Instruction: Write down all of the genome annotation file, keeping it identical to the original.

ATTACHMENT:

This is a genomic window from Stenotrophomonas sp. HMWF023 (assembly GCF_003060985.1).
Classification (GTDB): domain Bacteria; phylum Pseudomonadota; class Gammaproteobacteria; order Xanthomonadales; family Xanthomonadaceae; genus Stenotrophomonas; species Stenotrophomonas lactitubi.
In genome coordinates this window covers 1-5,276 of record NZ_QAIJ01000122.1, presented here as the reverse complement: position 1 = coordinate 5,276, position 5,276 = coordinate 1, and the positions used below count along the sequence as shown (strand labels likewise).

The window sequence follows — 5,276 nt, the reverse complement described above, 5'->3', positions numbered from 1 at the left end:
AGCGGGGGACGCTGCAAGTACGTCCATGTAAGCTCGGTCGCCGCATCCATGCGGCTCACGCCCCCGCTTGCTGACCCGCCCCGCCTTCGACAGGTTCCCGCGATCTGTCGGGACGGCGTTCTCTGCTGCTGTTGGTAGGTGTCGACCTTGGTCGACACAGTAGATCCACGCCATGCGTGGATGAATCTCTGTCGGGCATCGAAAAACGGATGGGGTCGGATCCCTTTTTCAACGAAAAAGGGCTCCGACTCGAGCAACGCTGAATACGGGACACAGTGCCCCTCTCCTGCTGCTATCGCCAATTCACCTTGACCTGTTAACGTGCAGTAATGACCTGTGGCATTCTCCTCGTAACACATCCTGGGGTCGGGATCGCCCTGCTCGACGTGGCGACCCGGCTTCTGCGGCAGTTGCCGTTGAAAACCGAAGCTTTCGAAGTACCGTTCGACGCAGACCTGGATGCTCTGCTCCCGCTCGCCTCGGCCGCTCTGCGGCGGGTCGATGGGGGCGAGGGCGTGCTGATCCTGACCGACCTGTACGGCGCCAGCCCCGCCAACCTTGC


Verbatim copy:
This is a genomic window from Stenotrophomonas sp. HMWF023 (assembly GCF_003060985.1).
Classification (GTDB): domain Bacteria; phylum Pseudomonadota; class Gammaproteobacteria; order Xanthomonadales; family Xanthomonadaceae; genus Stenotrophomonas; species Stenotrophomonas lactitubi.
In genome coordinates this window covers 1-5,276 of record NZ_QAIJ01000122.1, presented here as the reverse complement: position 1 = coordinate 5,276, position 5,276 = coordinate 1, and the positions used below count along the sequence as shown (strand labels likewise).

The window sequence follows — 5,276 nt, the reverse complement described above, 5'->3', positions numbered from 1 at the left end:
AGCGGGGGACGCTGCAAGTACGTCCATGTAAGCTCGGTCGCCGCATCCATGCGGCTCACGCCCCCGCTTGCTGACCCGCCCCGCCTTCGACAGGTTCCCGCGATCTGTCGGGACGGCGTTCTCTGCTGCTGTTGGTAGGTGTCGACCTTGGTCGACACAGTAGATCCACGCCATGCGTGGATGAATCTCTGTCGGGCATCGAAAAACGGATGGGGTCGGATCCCTTTTTCAACGAAAAAGGGCTCCGACTCGAGCAACGCTGAATACGGGACACAGTGCCCCTCTCCTGCTGCTATCGCCAATTCACCTTGACCTGTTAACGTGCAGTAATGACCTGTGGCATTCTCCTCGTAACACATCCTGGGGTCGGGATCGCCCTGCTCGACGTGGCGACCCGGCTTCTGCGGCAGTTGCCGTTGAAAACCGAAGCTTTCGAAGTACCGTTCGACGCAGACCTGGATGCTCTGCTCCCGCTCGCCTCGGCCGCTCTGCGGCGGGTCGATGGGGGCGAGGGCGTGCTGATCCTGACCGACCTGTACGGCGCCAGCCCCGCCAACCTTGC